Playboy founder Hugh Hefner is calling out "repressed conservatives" like Mitt Romney, Rick Santorum and Rush Limbaugh by name for waging a "war against sex."

In an editorial published in the May edition of Playboy magazine, Hefner charges that "a new generation of repressed conservatives are pounding on America's bedroom door, their knock the beating of a war drum that sounds their intentions to again regulate our sex lives."

"Rick Santorum promised to defund birth control on the ground that contraception is 'a license to do things in a sexual realm that is counter to how things are supposed to be,'" Hefner writes, according to a copy of the editorial provided to Raw Story by Playboy.

"Ron Paul was no better, believing that the birth control pill did not cause immorality but immorality creates the problem of wanting to use the pill," he continues. "Mitt Romney vowed to see a constitutional amendment banning same-sex marriage and to overturn Roe v. Wade. He later promised to eliminate Planned Parenthood."

"While wooing the conservative vote, these candidate revealed the ways a GOP-led government would decide whom we can have sex and for what reasons -- singled, married straight or gay."

The Playboy founder notes that in 1965, the Supreme Court had already overturned a Connecticut law that prohibited the use of contraceptives.

In the mid-1960s, Hefner began writing editorials on the "Playboy Philosophy" and established the Playboy Foundation to oppose laws, policies and cases where "our legislators, our judges and officers of law enforcement are allowed to enter our most private inner sanctuaries -- our bedrooms -- and dictate the activity that takes place there."

"All these years later I hear echoes of this same ignorance espoused by a new crop of self-appointed arbiters who are determined to oversee our morality," he warns in the May issue. "I heard it when Santorum backer Forster Friess said, 'Back in my days, [women] used Bayer aspirin for contraceptives,' implying that if a woman held an aspirin between their legs, they wouldn't open them. I heard about it when I learned about anti-abortion legislation in Kansas that would protect doctors who conceal vital medical information from pregnant women. And I heard it when Rush Limbaugh called a Georgetown University law student a 'slut' and a 'prostitute' after she testified on Capitol Hill about allowing employers to avoid providing contraception for religious reasons."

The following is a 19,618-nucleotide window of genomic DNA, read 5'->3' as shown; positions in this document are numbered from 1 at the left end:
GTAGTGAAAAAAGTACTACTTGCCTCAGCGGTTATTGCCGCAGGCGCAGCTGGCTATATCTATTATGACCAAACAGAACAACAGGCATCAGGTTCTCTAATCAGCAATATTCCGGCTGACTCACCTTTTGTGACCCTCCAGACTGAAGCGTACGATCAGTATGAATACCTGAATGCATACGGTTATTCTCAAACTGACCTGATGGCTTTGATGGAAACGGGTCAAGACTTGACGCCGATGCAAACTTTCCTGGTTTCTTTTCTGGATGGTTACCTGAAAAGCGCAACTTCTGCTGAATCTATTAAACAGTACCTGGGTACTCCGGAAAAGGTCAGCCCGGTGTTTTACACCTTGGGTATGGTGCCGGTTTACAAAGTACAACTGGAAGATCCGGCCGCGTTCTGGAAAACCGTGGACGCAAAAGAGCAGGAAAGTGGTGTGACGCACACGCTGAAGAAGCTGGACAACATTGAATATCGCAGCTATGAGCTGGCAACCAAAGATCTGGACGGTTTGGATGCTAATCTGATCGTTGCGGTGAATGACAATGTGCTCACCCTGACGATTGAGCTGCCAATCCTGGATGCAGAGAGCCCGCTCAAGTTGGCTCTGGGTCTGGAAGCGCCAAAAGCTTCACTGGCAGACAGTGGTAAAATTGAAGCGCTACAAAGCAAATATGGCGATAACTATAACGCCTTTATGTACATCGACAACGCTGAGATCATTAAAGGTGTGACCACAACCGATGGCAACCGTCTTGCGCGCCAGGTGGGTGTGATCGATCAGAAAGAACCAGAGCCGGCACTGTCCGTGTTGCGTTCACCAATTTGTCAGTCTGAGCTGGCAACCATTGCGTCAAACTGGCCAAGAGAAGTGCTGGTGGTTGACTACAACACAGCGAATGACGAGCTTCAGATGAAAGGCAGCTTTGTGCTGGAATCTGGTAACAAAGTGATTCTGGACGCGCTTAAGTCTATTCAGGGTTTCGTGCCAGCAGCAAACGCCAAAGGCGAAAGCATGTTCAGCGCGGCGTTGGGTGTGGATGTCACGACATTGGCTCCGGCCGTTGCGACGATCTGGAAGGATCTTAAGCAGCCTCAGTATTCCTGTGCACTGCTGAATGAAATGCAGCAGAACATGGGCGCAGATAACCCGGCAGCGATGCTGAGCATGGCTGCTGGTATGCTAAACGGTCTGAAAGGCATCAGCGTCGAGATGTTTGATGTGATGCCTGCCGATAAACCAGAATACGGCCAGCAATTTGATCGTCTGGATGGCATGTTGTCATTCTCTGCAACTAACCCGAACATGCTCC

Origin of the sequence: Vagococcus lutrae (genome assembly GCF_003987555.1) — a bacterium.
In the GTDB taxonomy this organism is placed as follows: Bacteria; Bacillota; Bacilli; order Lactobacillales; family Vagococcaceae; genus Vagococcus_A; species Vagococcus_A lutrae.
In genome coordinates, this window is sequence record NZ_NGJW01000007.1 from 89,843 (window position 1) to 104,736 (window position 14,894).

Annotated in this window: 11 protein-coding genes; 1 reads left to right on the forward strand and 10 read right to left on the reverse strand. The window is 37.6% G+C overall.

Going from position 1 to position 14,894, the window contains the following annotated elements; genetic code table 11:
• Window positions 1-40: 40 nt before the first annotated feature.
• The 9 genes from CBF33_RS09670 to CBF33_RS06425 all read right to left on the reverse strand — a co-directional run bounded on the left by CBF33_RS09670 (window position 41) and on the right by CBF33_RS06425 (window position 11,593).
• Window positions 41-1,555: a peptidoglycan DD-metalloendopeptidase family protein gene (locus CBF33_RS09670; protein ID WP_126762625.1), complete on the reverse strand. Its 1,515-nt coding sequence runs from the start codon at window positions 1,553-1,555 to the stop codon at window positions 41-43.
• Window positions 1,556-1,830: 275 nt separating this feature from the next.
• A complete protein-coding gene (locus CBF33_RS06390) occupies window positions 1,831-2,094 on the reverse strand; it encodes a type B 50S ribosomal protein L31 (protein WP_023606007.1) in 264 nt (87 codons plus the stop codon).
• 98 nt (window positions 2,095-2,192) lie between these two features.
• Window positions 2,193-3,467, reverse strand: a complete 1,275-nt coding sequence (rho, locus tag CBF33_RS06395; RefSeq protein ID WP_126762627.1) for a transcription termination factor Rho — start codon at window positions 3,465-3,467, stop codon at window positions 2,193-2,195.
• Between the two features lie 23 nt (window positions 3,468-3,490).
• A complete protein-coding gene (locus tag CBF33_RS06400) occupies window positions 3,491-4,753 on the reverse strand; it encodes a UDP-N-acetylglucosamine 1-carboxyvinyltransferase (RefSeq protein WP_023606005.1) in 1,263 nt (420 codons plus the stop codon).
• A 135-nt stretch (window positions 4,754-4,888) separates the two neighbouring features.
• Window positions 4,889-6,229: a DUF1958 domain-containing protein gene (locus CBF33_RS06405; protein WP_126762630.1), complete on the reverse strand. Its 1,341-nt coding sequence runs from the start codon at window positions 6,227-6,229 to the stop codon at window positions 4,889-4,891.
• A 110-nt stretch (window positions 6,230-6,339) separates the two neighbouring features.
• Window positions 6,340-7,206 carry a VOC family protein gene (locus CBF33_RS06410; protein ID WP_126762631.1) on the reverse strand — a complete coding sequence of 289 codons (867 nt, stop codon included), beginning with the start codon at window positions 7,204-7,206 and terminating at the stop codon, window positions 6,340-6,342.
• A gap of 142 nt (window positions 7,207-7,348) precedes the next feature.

The issues today sound eerily similar to a 1966 debate between conservative author William F. Buckley and Hefner on the public affairs show Firing Line.

"You are seeking in effect to annul the traditional code about what is proper sexual behavior," Buckley charged at the time.

"The [Playboy] Forum in combination with the Playboy Foundation changed the landscape in terms of a lot of social-sexual values," Hefner explains in the 2009 documentary Hugh Hefner: Playboy, Activist and Rebel. "We managed to change many hurtful laws and actually got some people out of prison. ... We also played a major part in changing the laws related to abortion and birth control and a lot of things that are today thought of women's issues."

But in his latest editorial, Hefner points out that conservatives now want to turn back the clock.

"I want to believe that what we are hearing is the death knell of a desperate minority clinging to a fading ideology, but I'm worried this could be the start of something more: an organized attack on our most basic human freedom," he writes. "If these zealots have their way, our hard-won sexual liberation -- women's rights, reproductive rights and rights to privacy -- lie in peril."

"Decades ago, we fought back against these moral charlatans because your sex life, your fantasies and desires, your plans to have or not have a family -- none of that is anyone else's business, especially not the government's. Welcome to the new sexual revolution."

Watch the video below from Hugh Hefner: Playboy, Activist and Rebel.